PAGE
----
New National Exam Program Risk Alert

April 24, 2014, Justin Orcutt, Regional Sales Manager

In case you missed the most recent National Exam Program Risk Alert, you might want to head over to their website and determine what this may mean for you and your company. Since this may be a topic at your next board meeting, you should be prepared to answer any potential questions. Your board will want to know the status and effectiveness of your cybersecurity because the SEC will now be conducting examinations of more than 50 registered broker-dealers and registered investment advisers.
The U.S. Securities and Exchange Commission’s Office of Compliance Inspections and Examinations (OCIE) hosted a Cybersecurity Roundtable on March 26, 2014 to discuss the importance of protecting consumer data and the security of market systems. From this meeting, the OCIE has developed the ‘Cybersecurity initiative’, which is designed to assess cybersecurity preparedness in the securities industry and collect information about certain cyber threats.
The examinations will focus on cybersecurity governance, identification and assessment of cybersecurity risks, protection of networks and information, risks associated with remote customer access and funds transfer requests, risks associated with vendors and other third parties, detection of unauthorized activity, and experiences with certain cybersecurity threats.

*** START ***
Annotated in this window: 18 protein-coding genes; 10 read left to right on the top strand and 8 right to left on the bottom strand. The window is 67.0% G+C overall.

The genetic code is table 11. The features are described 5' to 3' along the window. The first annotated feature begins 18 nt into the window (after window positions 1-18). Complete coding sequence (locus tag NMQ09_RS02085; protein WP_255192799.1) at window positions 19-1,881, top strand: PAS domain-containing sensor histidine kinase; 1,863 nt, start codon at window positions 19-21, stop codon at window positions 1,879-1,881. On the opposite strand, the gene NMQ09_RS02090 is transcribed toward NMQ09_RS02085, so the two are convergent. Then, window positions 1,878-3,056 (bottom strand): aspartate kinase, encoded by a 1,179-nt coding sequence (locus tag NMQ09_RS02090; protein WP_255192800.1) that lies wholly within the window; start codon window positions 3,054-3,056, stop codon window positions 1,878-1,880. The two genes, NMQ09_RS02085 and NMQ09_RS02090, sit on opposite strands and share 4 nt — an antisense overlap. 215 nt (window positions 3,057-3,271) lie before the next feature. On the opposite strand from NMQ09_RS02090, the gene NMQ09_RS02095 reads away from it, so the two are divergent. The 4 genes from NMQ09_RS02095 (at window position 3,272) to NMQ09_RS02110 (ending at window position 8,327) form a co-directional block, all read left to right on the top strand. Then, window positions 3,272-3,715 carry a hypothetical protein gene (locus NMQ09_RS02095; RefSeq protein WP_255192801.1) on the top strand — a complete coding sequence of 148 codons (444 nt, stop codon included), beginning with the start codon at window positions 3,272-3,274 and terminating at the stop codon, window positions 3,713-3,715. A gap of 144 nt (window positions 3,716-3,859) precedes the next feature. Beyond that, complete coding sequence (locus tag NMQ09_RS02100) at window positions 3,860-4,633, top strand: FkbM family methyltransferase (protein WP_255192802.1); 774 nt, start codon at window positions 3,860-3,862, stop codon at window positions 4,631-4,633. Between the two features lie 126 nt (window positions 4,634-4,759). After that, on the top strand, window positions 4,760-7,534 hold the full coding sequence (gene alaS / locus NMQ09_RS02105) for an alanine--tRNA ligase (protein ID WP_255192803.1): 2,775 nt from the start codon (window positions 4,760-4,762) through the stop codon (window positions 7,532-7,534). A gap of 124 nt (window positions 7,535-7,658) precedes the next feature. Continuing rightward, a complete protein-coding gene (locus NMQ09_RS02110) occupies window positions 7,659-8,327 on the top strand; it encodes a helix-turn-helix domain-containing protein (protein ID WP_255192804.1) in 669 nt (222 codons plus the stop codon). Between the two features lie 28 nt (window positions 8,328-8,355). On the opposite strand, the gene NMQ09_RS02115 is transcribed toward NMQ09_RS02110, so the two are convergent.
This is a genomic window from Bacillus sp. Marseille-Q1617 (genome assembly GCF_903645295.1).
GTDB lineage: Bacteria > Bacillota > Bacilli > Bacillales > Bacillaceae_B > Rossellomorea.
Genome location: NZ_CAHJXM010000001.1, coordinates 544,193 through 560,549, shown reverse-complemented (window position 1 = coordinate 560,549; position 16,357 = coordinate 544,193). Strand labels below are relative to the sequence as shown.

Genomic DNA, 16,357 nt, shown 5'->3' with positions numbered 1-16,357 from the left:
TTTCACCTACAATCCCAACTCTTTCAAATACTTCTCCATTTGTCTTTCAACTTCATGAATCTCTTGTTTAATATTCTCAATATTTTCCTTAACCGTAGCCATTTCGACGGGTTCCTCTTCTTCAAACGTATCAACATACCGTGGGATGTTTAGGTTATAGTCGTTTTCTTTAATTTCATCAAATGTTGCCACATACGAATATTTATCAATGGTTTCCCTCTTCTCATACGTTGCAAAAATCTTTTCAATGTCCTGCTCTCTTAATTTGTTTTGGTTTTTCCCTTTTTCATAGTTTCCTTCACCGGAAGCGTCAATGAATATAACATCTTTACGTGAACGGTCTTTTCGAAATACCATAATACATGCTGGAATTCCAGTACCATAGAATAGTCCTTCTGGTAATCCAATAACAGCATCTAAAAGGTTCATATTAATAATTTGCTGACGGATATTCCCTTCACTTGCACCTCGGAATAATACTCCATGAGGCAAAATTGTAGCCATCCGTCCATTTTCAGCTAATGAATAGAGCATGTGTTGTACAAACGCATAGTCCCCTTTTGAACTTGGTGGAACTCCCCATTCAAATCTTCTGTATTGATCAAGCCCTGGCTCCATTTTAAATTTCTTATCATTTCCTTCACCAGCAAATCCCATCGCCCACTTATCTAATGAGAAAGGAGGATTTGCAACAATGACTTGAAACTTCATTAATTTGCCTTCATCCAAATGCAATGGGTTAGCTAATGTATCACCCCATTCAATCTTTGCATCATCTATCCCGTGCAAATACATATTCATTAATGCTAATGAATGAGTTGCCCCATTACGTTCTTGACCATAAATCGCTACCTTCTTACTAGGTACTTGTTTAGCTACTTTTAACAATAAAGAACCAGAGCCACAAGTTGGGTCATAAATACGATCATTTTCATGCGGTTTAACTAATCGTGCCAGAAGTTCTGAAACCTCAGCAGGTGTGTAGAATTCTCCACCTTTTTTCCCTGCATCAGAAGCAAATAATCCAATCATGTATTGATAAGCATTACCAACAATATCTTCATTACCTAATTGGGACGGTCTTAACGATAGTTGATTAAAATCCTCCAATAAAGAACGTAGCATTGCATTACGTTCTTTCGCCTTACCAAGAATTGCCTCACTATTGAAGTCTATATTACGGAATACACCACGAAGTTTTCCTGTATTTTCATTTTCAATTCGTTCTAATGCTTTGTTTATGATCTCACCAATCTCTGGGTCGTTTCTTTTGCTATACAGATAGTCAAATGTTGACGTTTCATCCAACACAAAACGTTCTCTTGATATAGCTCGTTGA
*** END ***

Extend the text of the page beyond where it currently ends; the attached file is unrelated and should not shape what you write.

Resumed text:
The SEC provided an appendix of questions that may be used during the examinations within the National Exam Program document. While the appendix is not all inclusive it does include 6 main areas that you should already have addressed: 

  1. Identification of Risks/Cybersecurity Governance
  2. Protection of Firm Networks and Information
  3. Risks Associated with Remote Customer Access and Funds Transfer Requests
  4. Risks Associated with Vendors and Other Third Parties
  5. Detection of Unauthorized Activity
  6. And other which includes the identification of best practice controls for your company

In addition to the appendix provided in the National Exam Program there is also additional information you begin to compile in case you are examined or if your Board comes looking. For a list of information sought please visit:
An important takeaway from all of this is the fact that cyber risk is real and is effecting our critical infrastructure. As a Financial Services organization, you need to protect critical assets from cyber threats. A good starting point for organizations is looking at NIST 800-30 for a guideline for security and privacy controls. If you are concerned about the status of your information security assurance and risk management programs please do not hesitate to reach out to Coalfire for additional guidance.

Justin Orcutt


Justin Orcutt — Regional Sales Manager

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